MS Just Wants to Give You a Hug
Have you ever gotten a bear hug from someone twice your size? Wait, that sounds a little too warm and fuzzy - so what about a hug from a giant boa constrictor? Or maybe you’ve laid out in the middle of the road to relax, only to have a cement truck slowly drive over your chest? No? That’s surprising. Well, if you have multiple sclerosis (MS), you might not be missing out. I’m sure you’ve heard of the “MS hug” if you haven’t already experienced it a few times yourself. But what is the MS hug?
What is the MS hug?
The MS hug is a symptom that feels far less pleasant than its name might imply. It’s a painful sensation that usually occurs in the chest but can really be felt anywhere in the torso. This symptom feels less like a hug and more like someone tightly wrapped a bunch of those exercise resistance bands around your chest. It can last just minutes or multiple days. Everyone is different.
The sensation can be caused by muscle spasms
All the ribs in your chest are held together by small muscles that let your chest expand when you breathe or bend as you move. These muscles are called intercostal muscles, and like everything else in your body, they are controlled by nerves. Much like how MS can cause muscle spasms in your arms or legs, MS can also cause these small intercostal muscles to spasm. This results in a painful feeling of tightness in or around your chest. Just like...a hug?
It's like a snake wrapped around my chest...
When I was first diagnosed with MS, I got this all the time. It was miserable! Like everyone else, I didn’t think this felt anything like a hug. It felt more like what I would imagine a colossal snake wrapping around my chest or being run over by a cement truck would feel like. Although, even those descriptions don’t really do it any justice if you ask me.
...or my ribs being pulled inwards
Instead, I always felt like I had a black hole inside my chest, whose inescapable gravity was pulling all my ribs inwards towards a single infinitesimally small point in space. As if my chest was being sucked inwards by a powerful vacuum rather than being crushed from the outside by something heavy. I usually felt like the source of this pain was my sternum. It felt as if all the bones in my torso wanted to relocate to the center of my breastbone.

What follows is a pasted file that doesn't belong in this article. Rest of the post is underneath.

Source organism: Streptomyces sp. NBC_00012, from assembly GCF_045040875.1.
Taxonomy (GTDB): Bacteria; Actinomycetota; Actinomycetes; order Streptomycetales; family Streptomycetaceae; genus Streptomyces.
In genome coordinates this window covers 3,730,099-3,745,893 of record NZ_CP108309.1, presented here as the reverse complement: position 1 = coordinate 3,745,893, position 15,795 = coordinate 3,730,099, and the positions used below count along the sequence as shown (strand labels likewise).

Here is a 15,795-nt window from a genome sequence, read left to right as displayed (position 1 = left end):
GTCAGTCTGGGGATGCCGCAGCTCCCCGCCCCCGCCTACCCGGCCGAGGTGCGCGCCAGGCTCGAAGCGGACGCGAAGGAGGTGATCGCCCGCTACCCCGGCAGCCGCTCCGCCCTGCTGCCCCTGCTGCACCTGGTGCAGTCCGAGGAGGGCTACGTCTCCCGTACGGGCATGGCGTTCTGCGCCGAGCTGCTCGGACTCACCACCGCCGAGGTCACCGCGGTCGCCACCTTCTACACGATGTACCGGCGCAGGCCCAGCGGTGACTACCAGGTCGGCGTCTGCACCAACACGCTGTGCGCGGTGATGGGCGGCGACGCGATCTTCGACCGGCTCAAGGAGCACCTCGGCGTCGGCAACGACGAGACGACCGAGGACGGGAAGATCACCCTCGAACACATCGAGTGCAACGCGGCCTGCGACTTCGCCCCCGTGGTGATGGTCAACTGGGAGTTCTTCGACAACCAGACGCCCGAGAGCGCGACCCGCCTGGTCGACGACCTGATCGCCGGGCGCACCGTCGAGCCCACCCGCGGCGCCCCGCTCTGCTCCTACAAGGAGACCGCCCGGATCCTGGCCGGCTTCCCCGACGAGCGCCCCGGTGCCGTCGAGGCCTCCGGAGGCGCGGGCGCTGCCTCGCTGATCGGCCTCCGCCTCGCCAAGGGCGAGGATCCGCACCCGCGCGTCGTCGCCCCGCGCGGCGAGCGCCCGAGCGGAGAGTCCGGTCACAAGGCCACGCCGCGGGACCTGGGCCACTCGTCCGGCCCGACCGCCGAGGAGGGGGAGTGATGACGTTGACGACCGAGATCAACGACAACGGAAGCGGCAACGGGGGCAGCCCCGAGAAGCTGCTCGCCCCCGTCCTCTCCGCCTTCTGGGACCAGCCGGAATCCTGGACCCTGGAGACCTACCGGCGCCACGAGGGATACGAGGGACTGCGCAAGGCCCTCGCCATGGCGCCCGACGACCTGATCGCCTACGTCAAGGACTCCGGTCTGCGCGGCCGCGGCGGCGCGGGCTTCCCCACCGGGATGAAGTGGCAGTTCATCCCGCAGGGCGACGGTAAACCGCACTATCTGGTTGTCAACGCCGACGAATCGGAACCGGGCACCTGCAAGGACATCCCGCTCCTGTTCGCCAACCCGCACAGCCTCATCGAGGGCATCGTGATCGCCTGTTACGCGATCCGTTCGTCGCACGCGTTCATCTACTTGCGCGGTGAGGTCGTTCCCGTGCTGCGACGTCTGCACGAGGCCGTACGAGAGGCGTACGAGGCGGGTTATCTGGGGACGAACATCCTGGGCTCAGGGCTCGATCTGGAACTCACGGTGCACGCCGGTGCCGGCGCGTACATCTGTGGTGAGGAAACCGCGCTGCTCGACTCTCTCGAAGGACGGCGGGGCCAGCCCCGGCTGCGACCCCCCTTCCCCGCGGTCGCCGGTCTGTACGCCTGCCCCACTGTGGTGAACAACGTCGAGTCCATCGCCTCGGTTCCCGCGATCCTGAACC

Is there a treatment for the MS hug?
Well, there are a few options available such as steroids, pain relievers, and muscle relaxers, but in my experience? No pill ever brought me any relief. Luckily there are lots of ways you can manage this yourself at home. Some people find that a heat compress, wearing tight clothes, meditation, or a massage helps. My problem here is that none of that worked for me.
If you’re experiencing chest pain, you should contact your doctor before trying to treat it on your own. This symptom can be similar to a heart attack, so you might want to be sure it’s nothing life-threatening.
Finding the least uncomfortable position
As mentioned above, medication didn’t help me at all. Nor did a heat compress over tight clothing. So, what worked for me? What got me through feeling like my chest was about to implode? Drum roll please...nothing. Nothing ever helped ease the MS hug for me. All I would do is lie down flat on the floor with my knees bent and feet up on a chair. I don’t know why, but this position seemed to be most comfortable.
Taking deep breaths
Then I would take slow, deep breaths as I tried to imagine this symptom was slowly disappearing. Does that count as meditation? Mind over matter, right? When the pain was at its peak, I usually found myself literally grabbing my ribs/chest and trying to pull them away from each other. I only did this because, again, I felt like my chest was caving in on itself. So in my head, I needed to try to pull my ribs away from the pit of quicksand my chest was slipping into. Think of the sandpit monster that swallowed Boba Fett in Star Wars.
What about you?
Have you ever experienced the MS hug? Do you still? How would you describe it? How long did/does it last for you? Were you able to find relief? Share in the comments below; maybe your answer will help someone else?
Does your employer provide workplace accommodations due to your MS?